The Ocean Electronics group was created in December 2009 and has a mandate to develop ocean observation systems and demonstrate for applications in the ocean. The group is involved in the development of Deep Ocean Bottom Pressure Recorder (DOPR) & surface buoy data logger for Tsunami Early Warning Systems, Autonomous Underwater Profiling Drifter (AUPD), and technologies for data communication using INSAT satellites.
NIOT has been developing several offshore components for various programs like desalination, mining, data buoys etc. These include pipelines/risers, moorings in deep water for small buoys as well as large vessels. The need for developing several offshore components has been felt for most of the projects handled in NIOT. The group addresses such needs.
Deep Sea Mining
Polymetallic nodules have economically valuable metals such as Copper, Cobalt, Nickel and Manganese in them and are viewed as potential resources to take care of the depleting land resources and increasing demand of these metals. There are more than 380 million tons of nodules in the retained Indian Pioneer area. However development of deep subsea technology for mining these resources is a major challenge considering the depth of occurrence of these nodules being 4000-6000 m, ultra high pressure environment and very low temperatures, very soft soils for supporting heavy mining equipment and difficulties in vertical transport of the harvested nodules. NIOT has been working on a mining concept where a crawler based mining machine collects, crushes and pumps nodules to the mother ship using a high pressure slurry pump through a flexible riser system. With this perspective, the integrated mining system is under development for demonstration of deep-sea mining of polymetallic nodules.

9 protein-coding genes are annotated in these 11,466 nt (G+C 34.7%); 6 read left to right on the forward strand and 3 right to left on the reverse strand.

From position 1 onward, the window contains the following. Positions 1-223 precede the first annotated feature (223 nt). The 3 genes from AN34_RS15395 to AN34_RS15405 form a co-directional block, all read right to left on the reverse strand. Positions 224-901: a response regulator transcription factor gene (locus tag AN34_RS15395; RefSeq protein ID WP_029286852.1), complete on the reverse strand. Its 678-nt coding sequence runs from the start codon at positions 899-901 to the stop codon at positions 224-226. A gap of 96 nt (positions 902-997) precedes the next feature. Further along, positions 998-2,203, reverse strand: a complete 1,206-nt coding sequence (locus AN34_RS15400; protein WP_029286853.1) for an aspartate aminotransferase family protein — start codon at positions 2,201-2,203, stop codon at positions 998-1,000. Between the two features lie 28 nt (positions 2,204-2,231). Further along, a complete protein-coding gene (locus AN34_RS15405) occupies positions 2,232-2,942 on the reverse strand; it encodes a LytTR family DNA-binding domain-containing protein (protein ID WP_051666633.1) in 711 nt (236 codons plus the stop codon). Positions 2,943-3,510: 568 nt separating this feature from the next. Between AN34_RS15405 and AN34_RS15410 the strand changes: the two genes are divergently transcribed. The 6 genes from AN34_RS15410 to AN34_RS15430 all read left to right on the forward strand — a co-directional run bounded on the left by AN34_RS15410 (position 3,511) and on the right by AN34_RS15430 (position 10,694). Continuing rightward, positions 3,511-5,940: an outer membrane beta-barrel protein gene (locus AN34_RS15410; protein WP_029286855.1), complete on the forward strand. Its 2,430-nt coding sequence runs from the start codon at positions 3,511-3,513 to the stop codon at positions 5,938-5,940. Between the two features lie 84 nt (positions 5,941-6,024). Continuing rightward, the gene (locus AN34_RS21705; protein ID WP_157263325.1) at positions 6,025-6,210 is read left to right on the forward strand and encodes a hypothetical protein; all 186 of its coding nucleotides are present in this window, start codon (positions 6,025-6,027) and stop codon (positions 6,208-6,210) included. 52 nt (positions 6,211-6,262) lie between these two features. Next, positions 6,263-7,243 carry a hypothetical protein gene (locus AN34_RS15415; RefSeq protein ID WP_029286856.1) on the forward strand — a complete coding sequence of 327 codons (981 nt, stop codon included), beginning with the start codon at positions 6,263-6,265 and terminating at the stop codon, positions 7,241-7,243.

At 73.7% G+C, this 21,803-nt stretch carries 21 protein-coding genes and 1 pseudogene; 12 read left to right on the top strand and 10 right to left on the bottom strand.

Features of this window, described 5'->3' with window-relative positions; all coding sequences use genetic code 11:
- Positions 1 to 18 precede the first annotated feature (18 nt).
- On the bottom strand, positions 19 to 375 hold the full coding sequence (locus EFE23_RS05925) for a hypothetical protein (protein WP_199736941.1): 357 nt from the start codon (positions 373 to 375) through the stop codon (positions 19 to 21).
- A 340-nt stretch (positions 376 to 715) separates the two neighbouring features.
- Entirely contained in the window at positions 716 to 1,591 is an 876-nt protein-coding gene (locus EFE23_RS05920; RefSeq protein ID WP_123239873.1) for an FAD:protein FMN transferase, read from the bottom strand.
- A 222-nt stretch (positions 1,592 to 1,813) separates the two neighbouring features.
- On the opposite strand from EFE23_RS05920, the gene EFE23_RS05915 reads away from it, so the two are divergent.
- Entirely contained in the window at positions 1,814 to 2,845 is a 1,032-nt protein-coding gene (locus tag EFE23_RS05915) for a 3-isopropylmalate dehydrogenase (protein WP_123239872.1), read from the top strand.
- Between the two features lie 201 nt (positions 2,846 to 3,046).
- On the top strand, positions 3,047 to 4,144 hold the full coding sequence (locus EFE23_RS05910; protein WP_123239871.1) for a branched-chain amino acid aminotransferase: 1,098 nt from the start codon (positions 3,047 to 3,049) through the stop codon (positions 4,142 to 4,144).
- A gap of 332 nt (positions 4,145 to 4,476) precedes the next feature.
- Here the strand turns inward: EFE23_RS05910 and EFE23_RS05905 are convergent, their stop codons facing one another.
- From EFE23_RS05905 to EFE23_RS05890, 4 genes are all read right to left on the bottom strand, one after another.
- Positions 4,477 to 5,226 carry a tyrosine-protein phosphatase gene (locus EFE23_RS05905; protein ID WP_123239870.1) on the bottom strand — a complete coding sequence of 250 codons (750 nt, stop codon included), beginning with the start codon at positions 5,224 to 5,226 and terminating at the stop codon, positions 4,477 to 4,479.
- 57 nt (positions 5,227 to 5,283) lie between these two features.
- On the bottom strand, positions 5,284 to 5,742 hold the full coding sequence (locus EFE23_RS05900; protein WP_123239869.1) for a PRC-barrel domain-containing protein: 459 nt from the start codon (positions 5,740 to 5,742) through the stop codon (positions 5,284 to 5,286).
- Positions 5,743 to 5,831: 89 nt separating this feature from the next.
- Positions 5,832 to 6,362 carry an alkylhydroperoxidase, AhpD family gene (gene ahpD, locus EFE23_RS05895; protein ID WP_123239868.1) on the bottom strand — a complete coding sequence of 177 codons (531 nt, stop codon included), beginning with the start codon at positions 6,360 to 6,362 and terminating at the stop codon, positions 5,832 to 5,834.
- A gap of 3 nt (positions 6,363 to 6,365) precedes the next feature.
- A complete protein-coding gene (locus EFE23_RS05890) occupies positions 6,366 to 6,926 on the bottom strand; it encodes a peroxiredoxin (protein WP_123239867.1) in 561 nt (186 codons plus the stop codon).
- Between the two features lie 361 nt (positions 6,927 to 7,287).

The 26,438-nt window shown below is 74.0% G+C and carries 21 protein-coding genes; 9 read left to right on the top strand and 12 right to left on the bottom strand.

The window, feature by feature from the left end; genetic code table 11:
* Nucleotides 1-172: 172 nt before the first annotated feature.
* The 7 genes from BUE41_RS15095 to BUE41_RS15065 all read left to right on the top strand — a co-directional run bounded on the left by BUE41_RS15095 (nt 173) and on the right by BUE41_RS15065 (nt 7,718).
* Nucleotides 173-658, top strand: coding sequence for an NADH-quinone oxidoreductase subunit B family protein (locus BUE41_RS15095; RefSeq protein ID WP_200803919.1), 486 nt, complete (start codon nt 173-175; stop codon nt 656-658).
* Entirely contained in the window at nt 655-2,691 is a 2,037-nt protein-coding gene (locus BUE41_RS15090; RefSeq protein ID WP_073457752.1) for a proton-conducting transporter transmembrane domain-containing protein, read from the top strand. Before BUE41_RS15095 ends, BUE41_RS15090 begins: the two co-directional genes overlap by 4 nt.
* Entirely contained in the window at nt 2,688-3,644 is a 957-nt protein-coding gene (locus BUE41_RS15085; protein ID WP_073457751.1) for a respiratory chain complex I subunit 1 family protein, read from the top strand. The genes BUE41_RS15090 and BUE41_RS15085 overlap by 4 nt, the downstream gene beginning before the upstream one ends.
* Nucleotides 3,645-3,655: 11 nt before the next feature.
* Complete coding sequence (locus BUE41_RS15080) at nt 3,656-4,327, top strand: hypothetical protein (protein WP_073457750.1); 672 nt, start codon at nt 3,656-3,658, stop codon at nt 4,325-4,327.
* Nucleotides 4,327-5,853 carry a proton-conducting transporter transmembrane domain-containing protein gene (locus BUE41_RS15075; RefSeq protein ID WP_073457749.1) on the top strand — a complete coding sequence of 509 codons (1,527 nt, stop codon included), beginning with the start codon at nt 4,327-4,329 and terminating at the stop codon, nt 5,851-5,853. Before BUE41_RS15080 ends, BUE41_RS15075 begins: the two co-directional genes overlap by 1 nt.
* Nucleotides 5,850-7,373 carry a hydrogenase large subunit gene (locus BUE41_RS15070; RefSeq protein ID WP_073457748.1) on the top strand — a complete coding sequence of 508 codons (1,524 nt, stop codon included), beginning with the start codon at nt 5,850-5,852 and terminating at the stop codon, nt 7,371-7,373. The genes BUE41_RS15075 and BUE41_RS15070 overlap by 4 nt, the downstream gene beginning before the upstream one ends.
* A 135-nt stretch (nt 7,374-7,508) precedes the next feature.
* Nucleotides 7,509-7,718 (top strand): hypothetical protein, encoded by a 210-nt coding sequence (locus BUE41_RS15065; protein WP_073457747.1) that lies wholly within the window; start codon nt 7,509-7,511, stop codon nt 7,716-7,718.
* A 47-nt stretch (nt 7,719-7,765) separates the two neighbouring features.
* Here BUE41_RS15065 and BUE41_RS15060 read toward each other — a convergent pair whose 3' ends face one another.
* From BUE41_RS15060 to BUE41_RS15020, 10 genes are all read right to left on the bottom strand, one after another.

This group was created to cater to the sustained development of technology towards harnessing the enormous potential offered by the ocean towards the energy sectors and also to the industries related to offshore activities with particular reference to gas hydrates. Gas hydrates are crystalline combination of a natural gas and water (known technically as a clathrate) looks remarkably like ice but burns if it meets a match lit. Energy in the gas hydrates amount to twice as much as all fossil fuels combined. Gas hydrate estimated to contribute a very large amount of methane, a potential clear hydrocarbon fuel resource.
Development of deep-water work class ROV by NIOT in collaboration with Experimental Design Bureau of Oceanological Engineering (EDBOE), Moscow was initiated by Polymetallic Nodule Management (PMN) Board of the Ministry of Earth Sciences (MoES), Govt. of India. The submersible is equipped with multifunctional tools and sensors for offshore applications such as deep ocean mineral exploration, seabed imaging, gas hydrate exploration, pipeline routing, submarine cabling, well head detection, sampling etc.
Ocean Observation Systems
Under the Ocean Observation Network (OON) programme of ESSO MoES, the Ocean observation systems (OOS) group of NIOT is entrusted to undertake the activities on moored buoy programme. The OOS group, erstwhile National Data Buoy Programme, was established in 1996, with the objective to operate, maintain and develop moored buoy observational networks and related telecommunication facilities in the Indian seas. Later, OOS inherited lead responsibility for a number of important and well-established observational programmes in the northern Indian Ocean. Due to the remoteness of the vast open oceans, there have been challenges to continuous observation of the ocean, which was later harmonized by in-situ and satellite based observations.
The Vessel Management Cell, or 'VMC', is an operational wing of NIOT which manages the running, operation and maintenance of the fleet of MoES research vessels viz. ORV Sagar Nidhi, BTV Sagar Manjusha, CRV Sagar Purvi and CRV Sagar Paschimi. It was established in 1996, with an aim to manage two coastal research vessels, CRV Sagar Purvi and CRV Sagar Paschimi, that had been acquired by the Ministry of Earth Sciences (MoES) for assessing coastal pollution, coastal pollution monitoring, coastal surveys and near shore multidisciplinary work. In 2001, VMC committed to manage a barge, Sagar Shakthi, that was used to implement a 1MW gross pilot plant to demonstrate OTEC technology, which was the first ever such attempt in the world.
- Somasekhar, M. "L&T Defence to make unmanned remote operating vehicle that can scan sea surface". The Hindu Businessline. Retrieved 8 April 2019.
- "NIOT develops remotely operated boat to study oceans - Times of India". The Times of India. Retrieved 8 April 2019.